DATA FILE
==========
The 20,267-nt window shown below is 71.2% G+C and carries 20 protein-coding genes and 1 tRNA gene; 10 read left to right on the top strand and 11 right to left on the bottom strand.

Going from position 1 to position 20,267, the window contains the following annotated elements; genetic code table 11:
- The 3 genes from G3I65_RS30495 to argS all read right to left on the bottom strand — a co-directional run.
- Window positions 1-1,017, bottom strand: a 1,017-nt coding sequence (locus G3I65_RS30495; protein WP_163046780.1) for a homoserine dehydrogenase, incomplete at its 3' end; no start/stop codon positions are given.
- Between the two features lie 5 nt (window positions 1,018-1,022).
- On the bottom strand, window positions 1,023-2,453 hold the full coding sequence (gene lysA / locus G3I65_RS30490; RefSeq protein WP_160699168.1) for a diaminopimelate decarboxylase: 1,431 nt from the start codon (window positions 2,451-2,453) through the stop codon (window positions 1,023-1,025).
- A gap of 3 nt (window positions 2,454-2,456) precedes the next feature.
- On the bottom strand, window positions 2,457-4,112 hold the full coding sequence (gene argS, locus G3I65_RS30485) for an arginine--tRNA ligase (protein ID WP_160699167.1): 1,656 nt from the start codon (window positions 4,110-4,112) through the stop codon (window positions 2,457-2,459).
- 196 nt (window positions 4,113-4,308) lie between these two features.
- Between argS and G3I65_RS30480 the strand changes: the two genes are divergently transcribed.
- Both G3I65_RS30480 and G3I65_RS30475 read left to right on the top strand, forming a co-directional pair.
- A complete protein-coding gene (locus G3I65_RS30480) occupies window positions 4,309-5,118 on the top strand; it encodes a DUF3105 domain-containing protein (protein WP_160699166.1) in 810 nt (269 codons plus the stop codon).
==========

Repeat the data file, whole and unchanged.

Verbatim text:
The 20,267-nt window shown below is 71.2% G+C and carries 20 protein-coding genes and 1 tRNA gene; 10 read left to right on the top strand and 11 right to left on the bottom strand.

Going from position 1 to position 20,267, the window contains the following annotated elements; genetic code table 11:
- The 3 genes from G3I65_RS30495 to argS all read right to left on the bottom strand — a co-directional run.
- Window positions 1-1,017, bottom strand: a 1,017-nt coding sequence (locus G3I65_RS30495; protein WP_163046780.1) for a homoserine dehydrogenase, incomplete at its 3' end; no start/stop codon positions are given.
- Between the two features lie 5 nt (window positions 1,018-1,022).
- On the bottom strand, window positions 1,023-2,453 hold the full coding sequence (gene lysA / locus G3I65_RS30490; RefSeq protein WP_160699168.1) for a diaminopimelate decarboxylase: 1,431 nt from the start codon (window positions 2,451-2,453) through the stop codon (window positions 1,023-1,025).
- A gap of 3 nt (window positions 2,454-2,456) precedes the next feature.
- On the bottom strand, window positions 2,457-4,112 hold the full coding sequence (gene argS, locus G3I65_RS30485) for an arginine--tRNA ligase (protein ID WP_160699167.1): 1,656 nt from the start codon (window positions 4,110-4,112) through the stop codon (window positions 2,457-2,459).
- 196 nt (window positions 4,113-4,308) lie between these two features.
- Between argS and G3I65_RS30480 the strand changes: the two genes are divergently transcribed.
- Both G3I65_RS30480 and G3I65_RS30475 read left to right on the top strand, forming a co-directional pair.
- A complete protein-coding gene (locus G3I65_RS30480) occupies window positions 4,309-5,118 on the top strand; it encodes a DUF3105 domain-containing protein (protein WP_160699166.1) in 810 nt (269 codons plus the stop codon).